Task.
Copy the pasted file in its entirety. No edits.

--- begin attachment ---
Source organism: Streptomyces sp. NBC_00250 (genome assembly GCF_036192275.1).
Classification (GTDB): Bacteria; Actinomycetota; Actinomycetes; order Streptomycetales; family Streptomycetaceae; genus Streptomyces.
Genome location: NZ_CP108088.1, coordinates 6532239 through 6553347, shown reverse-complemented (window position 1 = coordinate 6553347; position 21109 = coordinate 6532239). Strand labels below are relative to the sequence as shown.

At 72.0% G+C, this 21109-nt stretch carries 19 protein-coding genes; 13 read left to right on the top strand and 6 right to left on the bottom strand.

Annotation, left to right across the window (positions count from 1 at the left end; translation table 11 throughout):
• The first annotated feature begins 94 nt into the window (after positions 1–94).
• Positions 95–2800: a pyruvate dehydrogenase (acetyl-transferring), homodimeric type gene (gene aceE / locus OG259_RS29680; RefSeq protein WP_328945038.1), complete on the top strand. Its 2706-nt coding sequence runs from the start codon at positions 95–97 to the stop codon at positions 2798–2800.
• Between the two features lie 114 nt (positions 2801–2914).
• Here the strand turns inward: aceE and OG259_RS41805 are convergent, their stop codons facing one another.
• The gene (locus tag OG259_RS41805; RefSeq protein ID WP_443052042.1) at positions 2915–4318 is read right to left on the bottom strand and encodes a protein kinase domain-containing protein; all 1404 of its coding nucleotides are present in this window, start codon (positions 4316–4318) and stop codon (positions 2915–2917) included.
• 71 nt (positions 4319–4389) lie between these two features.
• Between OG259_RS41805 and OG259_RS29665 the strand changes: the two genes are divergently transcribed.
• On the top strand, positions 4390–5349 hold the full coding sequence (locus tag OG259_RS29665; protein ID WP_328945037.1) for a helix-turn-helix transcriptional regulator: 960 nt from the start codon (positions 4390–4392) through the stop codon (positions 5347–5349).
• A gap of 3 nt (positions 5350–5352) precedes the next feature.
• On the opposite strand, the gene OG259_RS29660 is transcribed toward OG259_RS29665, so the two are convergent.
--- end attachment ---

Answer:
Source organism: Streptomyces sp. NBC_00250 (genome assembly GCF_036192275.1).
Classification (GTDB): Bacteria; Actinomycetota; Actinomycetes; order Streptomycetales; family Streptomycetaceae; genus Streptomyces.
Genome location: NZ_CP108088.1, coordinates 6532239 through 6553347, shown reverse-complemented (window position 1 = coordinate 6553347; position 21109 = coordinate 6532239). Strand labels below are relative to the sequence as shown.

At 72.0% G+C, this 21109-nt stretch carries 19 protein-coding genes; 13 read left to right on the top strand and 6 right to left on the bottom strand.

Annotation, left to right across the window (positions count from 1 at the left end; translation table 11 throughout):
• The first annotated feature begins 94 nt into the window (after positions 1–94).
• Positions 95–2800: a pyruvate dehydrogenase (acetyl-transferring), homodimeric type gene (gene aceE / locus OG259_RS29680; RefSeq protein WP_328945038.1), complete on the top strand. Its 2706-nt coding sequence runs from the start codon at positions 95–97 to the stop codon at positions 2798–2800.
• Between the two features lie 114 nt (positions 2801–2914).
• Here the strand turns inward: aceE and OG259_RS41805 are convergent, their stop codons facing one another.
• The gene (locus tag OG259_RS41805; RefSeq protein ID WP_443052042.1) at positions 2915–4318 is read right to left on the bottom strand and encodes a protein kinase domain-containing protein; all 1404 of its coding nucleotides are present in this window, start codon (positions 4316–4318) and stop codon (positions 2915–2917) included.
• 71 nt (positions 4319–4389) lie between these two features.
• Between OG259_RS41805 and OG259_RS29665 the strand changes: the two genes are divergently transcribed.
• On the top strand, positions 4390–5349 hold the full coding sequence (locus tag OG259_RS29665; protein ID WP_328945037.1) for a helix-turn-helix transcriptional regulator: 960 nt from the start codon (positions 4390–4392) through the stop codon (positions 5347–5349).
• A gap of 3 nt (positions 5350–5352) precedes the next feature.
• On the opposite strand, the gene OG259_RS29660 is transcribed toward OG259_RS29665, so the two are convergent.